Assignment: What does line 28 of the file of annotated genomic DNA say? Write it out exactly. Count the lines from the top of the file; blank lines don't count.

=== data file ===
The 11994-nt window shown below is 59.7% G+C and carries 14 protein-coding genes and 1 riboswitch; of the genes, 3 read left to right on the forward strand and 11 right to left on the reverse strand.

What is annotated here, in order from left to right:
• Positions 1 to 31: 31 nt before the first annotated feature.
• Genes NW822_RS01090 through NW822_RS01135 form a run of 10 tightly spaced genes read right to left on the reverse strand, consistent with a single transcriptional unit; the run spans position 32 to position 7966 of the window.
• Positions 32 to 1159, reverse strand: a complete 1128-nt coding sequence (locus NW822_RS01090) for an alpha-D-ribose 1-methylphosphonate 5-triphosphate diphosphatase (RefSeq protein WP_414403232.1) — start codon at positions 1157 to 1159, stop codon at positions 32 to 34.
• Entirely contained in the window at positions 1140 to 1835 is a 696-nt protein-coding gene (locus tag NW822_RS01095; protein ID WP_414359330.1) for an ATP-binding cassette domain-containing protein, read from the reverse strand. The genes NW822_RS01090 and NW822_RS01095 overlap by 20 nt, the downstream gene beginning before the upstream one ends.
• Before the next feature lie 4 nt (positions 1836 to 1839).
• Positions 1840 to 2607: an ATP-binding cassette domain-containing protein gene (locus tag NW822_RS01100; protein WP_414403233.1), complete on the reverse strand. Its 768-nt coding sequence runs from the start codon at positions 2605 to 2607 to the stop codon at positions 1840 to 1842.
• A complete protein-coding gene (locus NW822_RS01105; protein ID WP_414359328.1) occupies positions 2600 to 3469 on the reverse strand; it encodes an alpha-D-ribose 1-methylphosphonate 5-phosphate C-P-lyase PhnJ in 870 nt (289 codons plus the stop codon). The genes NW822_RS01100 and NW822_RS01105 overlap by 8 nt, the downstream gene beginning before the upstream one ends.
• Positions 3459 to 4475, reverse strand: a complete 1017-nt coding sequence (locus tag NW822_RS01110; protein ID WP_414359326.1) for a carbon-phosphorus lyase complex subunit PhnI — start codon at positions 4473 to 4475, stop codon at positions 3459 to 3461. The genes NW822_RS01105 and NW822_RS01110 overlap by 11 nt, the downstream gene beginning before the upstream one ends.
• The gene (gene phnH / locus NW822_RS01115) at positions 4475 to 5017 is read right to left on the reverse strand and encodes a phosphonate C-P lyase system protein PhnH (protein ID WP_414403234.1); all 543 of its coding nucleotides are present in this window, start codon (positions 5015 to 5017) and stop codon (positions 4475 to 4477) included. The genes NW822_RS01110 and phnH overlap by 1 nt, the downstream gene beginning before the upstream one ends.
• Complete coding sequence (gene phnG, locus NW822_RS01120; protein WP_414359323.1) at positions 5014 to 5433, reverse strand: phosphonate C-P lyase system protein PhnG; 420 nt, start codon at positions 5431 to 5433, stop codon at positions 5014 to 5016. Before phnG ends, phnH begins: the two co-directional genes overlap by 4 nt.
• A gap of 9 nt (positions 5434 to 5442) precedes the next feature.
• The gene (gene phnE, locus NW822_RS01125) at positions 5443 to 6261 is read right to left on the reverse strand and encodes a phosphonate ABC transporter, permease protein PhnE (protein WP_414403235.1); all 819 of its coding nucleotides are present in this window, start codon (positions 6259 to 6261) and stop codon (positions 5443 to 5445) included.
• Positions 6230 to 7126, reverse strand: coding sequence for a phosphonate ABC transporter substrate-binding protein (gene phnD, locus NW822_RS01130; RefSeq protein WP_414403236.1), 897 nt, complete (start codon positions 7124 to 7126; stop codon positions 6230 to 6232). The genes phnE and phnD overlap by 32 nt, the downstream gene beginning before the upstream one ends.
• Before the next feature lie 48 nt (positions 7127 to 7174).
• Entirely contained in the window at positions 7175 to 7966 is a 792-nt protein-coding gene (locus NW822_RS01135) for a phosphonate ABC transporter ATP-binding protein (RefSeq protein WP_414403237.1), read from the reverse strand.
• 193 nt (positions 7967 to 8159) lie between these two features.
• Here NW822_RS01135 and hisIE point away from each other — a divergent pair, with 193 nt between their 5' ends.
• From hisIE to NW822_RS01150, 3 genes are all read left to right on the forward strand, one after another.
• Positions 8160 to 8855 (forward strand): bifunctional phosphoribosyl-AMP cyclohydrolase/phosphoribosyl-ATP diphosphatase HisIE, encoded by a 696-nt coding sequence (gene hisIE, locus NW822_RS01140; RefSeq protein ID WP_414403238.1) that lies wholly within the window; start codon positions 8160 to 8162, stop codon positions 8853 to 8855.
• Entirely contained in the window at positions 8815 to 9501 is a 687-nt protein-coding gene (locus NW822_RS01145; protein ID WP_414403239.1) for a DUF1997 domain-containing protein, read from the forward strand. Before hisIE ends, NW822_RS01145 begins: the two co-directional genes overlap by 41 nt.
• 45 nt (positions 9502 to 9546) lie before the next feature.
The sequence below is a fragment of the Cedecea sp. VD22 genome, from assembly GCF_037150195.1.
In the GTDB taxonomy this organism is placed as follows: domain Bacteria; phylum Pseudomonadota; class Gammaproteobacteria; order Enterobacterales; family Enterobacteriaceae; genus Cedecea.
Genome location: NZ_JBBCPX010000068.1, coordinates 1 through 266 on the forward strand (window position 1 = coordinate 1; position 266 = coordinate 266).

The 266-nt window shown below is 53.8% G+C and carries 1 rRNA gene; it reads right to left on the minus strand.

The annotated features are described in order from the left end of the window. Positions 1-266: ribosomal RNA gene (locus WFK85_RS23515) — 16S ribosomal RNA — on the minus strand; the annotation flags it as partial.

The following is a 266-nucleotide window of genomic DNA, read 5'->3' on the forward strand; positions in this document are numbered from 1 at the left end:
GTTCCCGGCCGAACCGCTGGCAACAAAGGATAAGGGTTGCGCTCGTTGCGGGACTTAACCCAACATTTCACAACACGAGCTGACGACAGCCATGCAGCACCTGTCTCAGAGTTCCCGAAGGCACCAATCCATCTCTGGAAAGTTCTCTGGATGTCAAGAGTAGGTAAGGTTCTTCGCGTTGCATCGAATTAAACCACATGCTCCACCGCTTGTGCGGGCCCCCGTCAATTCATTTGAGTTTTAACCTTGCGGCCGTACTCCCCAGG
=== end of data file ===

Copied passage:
The annotated features are described in order from the left end of the window. Positions 1-266: ribosomal RNA gene (locus WFK85_RS23515) — 16S ribosomal RNA — on the minus strand; the annotation flags it as partial.